By Emma Mitchell •
Updated: 11 Nov 2023 • 12:18
Benefits of weightlifting. Credit: Image by Freepik
Ask people what perceptions they have of strength training and a significant number will assume it’s an activity for men, not women, and that it’s for people who want to sport bulging muscles. The truth, however, is strength training to maintain and develop muscles is a crucial exercise for health, fitness and well-being and has particular benefits for women.
Weight lifting has long had a bad reputation and has been seen as a bit of a niche activity only undertaken by men who want to look like Arnold Schwarzenegger. Walk into most gyms and the picture is generally that a few men are in the free weights area whilst all the women are grinding away on aerobic machines such as treadmills, exercise bikes and ellipticals.
The conventional wisdom is that strength training isn’t for women because they’ll end up with big shoulders, neck and biceps and ‘looking like a man’. Much of this perception stems from the 1980s when aerobics really took off and a host of high-leg lycra-all-in-one-clad women like Jane Fonda extolled the virtue of moving fast and getting very sweaty.
Thankfully modern research has debunked the myths about strength training and it’s now considered by many governments as an absolutely essential activity for adults of all ages. In the United Kingdom, the Chief Medical Officer’s Physical Activity Guidelines recommends:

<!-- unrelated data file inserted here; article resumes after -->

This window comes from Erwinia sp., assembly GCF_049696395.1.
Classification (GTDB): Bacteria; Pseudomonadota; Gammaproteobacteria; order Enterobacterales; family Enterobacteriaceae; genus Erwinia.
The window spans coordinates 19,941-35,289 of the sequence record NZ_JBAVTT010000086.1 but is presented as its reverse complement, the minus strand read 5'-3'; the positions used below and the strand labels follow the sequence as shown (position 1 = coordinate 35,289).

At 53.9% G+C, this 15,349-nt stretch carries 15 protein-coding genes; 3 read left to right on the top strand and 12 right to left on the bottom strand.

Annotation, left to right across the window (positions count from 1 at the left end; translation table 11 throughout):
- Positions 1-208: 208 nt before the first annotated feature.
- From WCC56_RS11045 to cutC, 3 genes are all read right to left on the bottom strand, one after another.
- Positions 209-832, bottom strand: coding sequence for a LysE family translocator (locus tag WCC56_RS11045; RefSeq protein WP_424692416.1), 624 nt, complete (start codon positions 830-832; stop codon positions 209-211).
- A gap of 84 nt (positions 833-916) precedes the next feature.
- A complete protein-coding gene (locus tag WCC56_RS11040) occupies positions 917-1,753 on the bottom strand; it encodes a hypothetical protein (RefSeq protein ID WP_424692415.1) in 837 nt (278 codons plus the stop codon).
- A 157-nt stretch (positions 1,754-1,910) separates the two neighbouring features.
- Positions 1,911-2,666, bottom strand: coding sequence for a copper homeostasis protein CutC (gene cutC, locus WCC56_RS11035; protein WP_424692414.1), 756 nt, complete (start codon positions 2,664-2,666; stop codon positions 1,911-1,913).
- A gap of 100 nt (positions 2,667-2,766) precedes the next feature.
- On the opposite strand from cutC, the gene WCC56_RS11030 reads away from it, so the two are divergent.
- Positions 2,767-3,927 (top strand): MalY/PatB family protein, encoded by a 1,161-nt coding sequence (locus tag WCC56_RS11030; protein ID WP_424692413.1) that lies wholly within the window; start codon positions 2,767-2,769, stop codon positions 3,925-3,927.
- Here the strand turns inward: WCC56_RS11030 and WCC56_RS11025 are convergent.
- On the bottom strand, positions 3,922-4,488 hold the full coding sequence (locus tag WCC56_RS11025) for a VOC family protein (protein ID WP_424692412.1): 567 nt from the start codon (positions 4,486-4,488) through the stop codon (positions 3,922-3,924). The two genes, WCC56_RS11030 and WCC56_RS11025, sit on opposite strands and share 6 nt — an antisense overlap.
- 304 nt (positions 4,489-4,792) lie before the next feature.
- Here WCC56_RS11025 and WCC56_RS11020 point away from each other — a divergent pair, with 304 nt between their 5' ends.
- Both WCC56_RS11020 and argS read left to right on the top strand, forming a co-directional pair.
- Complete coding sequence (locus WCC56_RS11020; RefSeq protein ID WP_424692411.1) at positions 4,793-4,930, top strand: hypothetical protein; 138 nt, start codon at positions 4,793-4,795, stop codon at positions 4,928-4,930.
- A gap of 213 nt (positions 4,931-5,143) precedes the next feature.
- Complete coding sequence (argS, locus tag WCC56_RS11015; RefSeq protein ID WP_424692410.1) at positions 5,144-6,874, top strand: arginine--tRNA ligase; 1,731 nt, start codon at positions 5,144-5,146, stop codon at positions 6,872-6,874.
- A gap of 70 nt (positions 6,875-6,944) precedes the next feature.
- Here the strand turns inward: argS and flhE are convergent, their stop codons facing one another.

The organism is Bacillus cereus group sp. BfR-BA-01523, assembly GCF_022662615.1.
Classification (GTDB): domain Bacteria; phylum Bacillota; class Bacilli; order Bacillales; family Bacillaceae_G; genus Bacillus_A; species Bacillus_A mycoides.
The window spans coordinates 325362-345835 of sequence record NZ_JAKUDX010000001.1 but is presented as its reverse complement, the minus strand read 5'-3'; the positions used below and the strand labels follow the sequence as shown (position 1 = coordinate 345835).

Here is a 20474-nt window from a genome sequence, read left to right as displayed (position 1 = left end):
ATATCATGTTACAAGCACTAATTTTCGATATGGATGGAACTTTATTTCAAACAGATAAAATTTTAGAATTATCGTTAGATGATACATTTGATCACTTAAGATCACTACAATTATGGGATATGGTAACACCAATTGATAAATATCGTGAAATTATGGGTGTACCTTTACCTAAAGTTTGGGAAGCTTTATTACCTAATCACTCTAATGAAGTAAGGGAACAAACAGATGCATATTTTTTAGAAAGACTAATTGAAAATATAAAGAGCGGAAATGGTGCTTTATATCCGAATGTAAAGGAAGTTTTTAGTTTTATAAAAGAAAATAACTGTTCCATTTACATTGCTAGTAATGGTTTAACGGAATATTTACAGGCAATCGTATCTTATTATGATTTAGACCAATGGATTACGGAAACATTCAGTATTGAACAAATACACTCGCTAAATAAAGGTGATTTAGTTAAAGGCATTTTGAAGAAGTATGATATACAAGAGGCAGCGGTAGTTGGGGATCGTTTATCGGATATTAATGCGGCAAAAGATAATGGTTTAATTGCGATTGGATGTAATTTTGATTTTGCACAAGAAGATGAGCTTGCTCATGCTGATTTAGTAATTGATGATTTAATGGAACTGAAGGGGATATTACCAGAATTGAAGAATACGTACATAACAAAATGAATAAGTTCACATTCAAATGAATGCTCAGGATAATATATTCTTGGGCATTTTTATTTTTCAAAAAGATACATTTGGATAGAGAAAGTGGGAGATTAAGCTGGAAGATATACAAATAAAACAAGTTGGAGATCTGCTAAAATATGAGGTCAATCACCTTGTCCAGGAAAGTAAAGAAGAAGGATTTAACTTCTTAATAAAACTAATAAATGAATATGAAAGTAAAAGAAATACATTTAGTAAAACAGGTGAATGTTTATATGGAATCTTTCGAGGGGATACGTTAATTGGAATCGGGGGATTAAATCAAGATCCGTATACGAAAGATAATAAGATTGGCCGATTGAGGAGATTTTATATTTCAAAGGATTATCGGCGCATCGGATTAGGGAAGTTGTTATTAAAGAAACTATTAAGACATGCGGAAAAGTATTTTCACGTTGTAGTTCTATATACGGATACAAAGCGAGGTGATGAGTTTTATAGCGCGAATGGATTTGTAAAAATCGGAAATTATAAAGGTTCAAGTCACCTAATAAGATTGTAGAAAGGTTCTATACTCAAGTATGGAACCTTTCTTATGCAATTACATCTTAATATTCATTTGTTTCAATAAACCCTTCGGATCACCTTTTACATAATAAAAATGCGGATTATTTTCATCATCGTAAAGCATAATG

“Adults should do activities to develop or maintain strength in the major muscle groups. Muscle strengthening activities should be done at least two days a week, but any strengthening activity is better than none.”
In the United States, the Centers for Disease Control and Prevention (CDC) recommends:
“Physical activities to strengthen your muscles are recommended at least 2 days a week. Activities should work all the major muscle groups of your body—legs, hips, back, chest, abdomen, shoulders, and arms. Muscle-strengthening activities should be done in addition to your aerobic activity.”
These recommendations are stressed to be for adults of all ages, including those with chronic conditions and disabilities. It is also worth saying that, if you do have a chronic condition or a disability, strength training is much easier to accomplish than aerobic exercise. Most research states that the ideal is strength training in addition to aerobic exercise, but most also suggest that if you had to only pick one, strength training should be it.
But why is it particularly important for women to take up strength training, whatever decade of their life they’re in? We have five reasons why and hopefully if weightlifting is something that you would never normally entertain, these may convince you to try it.